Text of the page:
It was not what everyone had wanted, the Mexican federation president, Decio de María, acknowledged, “but it is what we got.”
Gulati acknowledged the difficulty of negotiating the split of the matches. “I think it’s safe to say both countries would have liked more games,” he said, “and they will say it was hard to sell me on 60.”
What they agreed on in the end was this: As soon as this week, the United States, Mexico and Canada will present to FIFA, world soccer’s governing body, a paradigm-shifting plan for the World Cup that will involve more cities, more teams, more players and, perhaps most important, more profits.
The 2026 event will be the first to comprise 48 teams instead of the current 32, and one that a newly populist FIFA has billed as an opening to more countries. Critics have derided the change as both a watering down of the event and a brazen money grab.
It is quite possibly all of those things, but the sheer scope of an 80-game event (up from the current 64) played out over more than a month requires a reserve of stadiums, practice sites, hotels and transportation infrastructure that few countries can offer. By bidding as a unit, the three rivals from Concacaf, the regional confederation that encompasses North and Central America and the Caribbean, most likely assured that their bid will be accepted.
Projections of added income for FIFA from ticket sales, sponsorships and television revenue — $1 billion or more — should help the North American cause as well. Many of the world’s federations receive a majority of their financing from the World Cup payouts they receive every four years, even if they do not take part in the event itself.
Gulati pressed that reality, saying, “A World Cup in North America, with 60 games in the United States, would be, by far, the most successful World Cup in the history of FIFA, in terms of economics.”
Gulati, who is also a senior economics lecturer at Columbia University, said that the United States-Mexico-Canada bid had the full support of President Trump, whose tough talk about Mexico was a major theme of his campaign. Gulati said that talks with the president, carried out by an intermediary in the past 30 days, revealed President Trump to be supportive and, according to Gulati, especially encouraged about Mexico’s taking part. Concerns about visiting teams and fans from countries like Iran, Mexico and elsewhere — and especially those targeted by President Trump’s immigration restrictions — were most likely assuaged in those conversations as well.
”You’re always concerned about things,” Gulati said. “But I think in both countries, Canada and Mexico, they got sort of an unofficial or semiofficial O.K. from the very top to go forward.”
Still, significant issues — and potential disagreements — remain. Prize games like the opening match and the final are always the most desirable for cities, even when only one country hosts, but in demanding all of the later-round matches, U.S. Soccer has effectively laid claim to most of the biggest games. Mexico City’s Estadio Azteca, which hosted the 1970 and 1986 finals, could serve as a grand stage for the opening match, but only if de María pries it away from Gulati.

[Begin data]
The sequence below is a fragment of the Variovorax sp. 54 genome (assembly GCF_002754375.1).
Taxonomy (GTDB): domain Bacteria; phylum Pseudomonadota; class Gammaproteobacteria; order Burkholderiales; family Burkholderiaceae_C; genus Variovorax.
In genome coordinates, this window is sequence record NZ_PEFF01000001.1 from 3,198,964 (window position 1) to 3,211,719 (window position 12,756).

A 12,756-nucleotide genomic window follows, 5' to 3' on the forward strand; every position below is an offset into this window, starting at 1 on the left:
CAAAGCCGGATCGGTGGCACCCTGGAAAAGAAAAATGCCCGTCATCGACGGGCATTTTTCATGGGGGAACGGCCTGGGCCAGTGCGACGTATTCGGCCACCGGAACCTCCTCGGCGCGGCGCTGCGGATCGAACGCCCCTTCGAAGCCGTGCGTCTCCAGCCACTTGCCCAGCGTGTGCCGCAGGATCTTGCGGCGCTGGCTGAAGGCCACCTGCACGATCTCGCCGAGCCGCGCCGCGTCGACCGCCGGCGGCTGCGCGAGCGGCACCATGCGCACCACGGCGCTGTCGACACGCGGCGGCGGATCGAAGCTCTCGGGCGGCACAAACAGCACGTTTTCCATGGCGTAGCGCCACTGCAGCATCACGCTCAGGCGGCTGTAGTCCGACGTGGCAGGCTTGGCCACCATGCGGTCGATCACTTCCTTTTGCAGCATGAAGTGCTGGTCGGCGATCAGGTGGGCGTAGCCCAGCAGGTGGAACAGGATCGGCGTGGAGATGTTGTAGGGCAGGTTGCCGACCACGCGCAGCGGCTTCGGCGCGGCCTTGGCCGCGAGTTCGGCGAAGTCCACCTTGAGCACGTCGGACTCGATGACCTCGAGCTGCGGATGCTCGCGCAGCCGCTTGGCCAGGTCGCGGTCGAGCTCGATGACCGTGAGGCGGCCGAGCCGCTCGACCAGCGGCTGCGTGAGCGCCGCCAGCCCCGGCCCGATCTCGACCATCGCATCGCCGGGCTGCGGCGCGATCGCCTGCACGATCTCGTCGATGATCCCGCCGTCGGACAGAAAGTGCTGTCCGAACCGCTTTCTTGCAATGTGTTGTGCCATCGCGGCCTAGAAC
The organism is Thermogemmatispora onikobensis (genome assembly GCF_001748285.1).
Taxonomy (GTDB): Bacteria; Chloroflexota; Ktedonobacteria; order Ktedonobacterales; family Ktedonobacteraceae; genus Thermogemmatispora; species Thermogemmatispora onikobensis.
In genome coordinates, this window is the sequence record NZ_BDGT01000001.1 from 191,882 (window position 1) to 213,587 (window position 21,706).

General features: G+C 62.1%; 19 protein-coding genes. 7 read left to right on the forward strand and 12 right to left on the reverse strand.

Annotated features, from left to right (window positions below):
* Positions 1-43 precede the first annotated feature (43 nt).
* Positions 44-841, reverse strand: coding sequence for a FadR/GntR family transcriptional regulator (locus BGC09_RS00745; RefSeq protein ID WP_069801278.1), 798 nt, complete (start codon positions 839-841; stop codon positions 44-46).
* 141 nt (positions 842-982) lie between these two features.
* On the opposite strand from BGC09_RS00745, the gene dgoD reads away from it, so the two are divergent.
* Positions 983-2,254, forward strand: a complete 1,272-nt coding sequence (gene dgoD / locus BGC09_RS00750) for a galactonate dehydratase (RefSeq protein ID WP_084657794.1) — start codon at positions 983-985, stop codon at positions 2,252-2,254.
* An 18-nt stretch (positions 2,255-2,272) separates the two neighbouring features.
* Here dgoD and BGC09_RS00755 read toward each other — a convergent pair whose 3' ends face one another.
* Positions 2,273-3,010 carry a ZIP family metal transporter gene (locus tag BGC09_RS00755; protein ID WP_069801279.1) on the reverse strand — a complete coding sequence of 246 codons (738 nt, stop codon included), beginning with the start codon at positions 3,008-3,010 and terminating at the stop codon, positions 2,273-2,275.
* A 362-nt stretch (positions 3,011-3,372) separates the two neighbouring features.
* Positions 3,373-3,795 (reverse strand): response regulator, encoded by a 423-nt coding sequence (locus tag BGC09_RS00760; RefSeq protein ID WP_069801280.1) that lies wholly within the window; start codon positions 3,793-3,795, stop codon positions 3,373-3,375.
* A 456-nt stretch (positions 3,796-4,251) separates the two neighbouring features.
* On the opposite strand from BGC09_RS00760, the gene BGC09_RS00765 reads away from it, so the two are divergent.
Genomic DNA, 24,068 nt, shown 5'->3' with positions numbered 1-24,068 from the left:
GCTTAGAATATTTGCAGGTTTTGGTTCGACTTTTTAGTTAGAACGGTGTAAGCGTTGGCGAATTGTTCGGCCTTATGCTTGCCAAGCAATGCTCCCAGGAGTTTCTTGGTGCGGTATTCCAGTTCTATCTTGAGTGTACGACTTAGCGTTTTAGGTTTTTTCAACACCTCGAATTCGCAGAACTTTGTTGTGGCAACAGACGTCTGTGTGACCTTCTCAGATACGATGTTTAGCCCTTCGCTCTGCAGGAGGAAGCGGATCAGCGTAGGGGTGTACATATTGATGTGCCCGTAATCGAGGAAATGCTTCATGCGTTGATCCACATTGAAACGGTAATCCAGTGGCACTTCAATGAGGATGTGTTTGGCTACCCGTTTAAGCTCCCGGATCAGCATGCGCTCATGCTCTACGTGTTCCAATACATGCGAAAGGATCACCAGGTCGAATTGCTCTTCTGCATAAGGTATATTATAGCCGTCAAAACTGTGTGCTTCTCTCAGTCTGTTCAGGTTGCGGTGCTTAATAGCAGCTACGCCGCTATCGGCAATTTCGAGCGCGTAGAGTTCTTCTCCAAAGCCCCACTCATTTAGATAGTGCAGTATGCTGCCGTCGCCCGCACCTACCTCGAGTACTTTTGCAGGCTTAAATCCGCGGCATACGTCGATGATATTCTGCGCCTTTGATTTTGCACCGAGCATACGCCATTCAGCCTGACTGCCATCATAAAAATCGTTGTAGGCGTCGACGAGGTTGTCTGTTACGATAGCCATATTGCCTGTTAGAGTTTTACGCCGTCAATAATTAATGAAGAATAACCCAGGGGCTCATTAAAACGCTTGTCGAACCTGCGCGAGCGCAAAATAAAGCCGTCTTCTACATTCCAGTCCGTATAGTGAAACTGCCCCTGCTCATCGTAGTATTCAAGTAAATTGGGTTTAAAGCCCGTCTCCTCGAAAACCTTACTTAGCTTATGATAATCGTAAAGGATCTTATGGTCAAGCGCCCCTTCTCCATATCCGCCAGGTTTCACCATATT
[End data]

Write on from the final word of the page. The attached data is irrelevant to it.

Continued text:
Mexico and Canada are expected to host matches in three or four cities each — Mexico City, Monterrey and Guadalajara in Mexico and Vancouver, Montreal and Toronto in Canada were among those mentioned Monday — and the United States is expected to host matches in many more. Gulati predicted a tournament with more cities than ever before — the United States used nine when it hosted in the 1994 World Cup, and Brazil hosted matches in a dozen in 2014 — and he said regional groupings would help manage travel, at least initially.
Despite secondary roles, Mexico and Canada have obvious reasons for signing on to a joint bid. Mexico, the 1970 and 1986 World Cup host, would become the first nation to host matches at three World Cup finals. And Canada, led by its federation president, Victor Montagliani, a rising power in FIFA, would join the United States, Sweden and Germany as the only countries to have put on a men’s and women’s World Cup. France will join that exclusive club when it hosts the 2019 women’s championship.
In Mexico, some commentators saw only positives in the partnership, even if the country would host only a handful of matches. Alfredo Domínguez Muro, a television broadcaster, echoed de María in saying that the United States could easily have planned a solo bid, so he praised what he saw as a spirit of symbolic collaboration.
“This sends the message to the Trump administration about the great benefits of cooperation that is simply not worth undermining,” Domínguez Muro said, adding: “It is excellent news precisely because of the political moment, for the three countries to host the most important event in the world. Let’s not forget soccer is the most important thing of all the unimportant things.”
Some details of the 2026 bidding are already known. Under by FIFA in October, a process of confirmed bids, inspections and evaluations will be completed by early 2020, with the vote to award the hosting rights set to occur at a FIFA congress in May 2020. That gives the three partners years to work out their differences and assuage any of FIFA’s concerns.
“There are times in life when you have to keep your ego tight,” de María said of the plan announced Monday. “I think that trying to get in a football war — ‘Oh, fine, you’re going to do it alone, I’m going to do it alone’ — is a stupid thing. Wise people should be able to sit in a room and find out a solution.”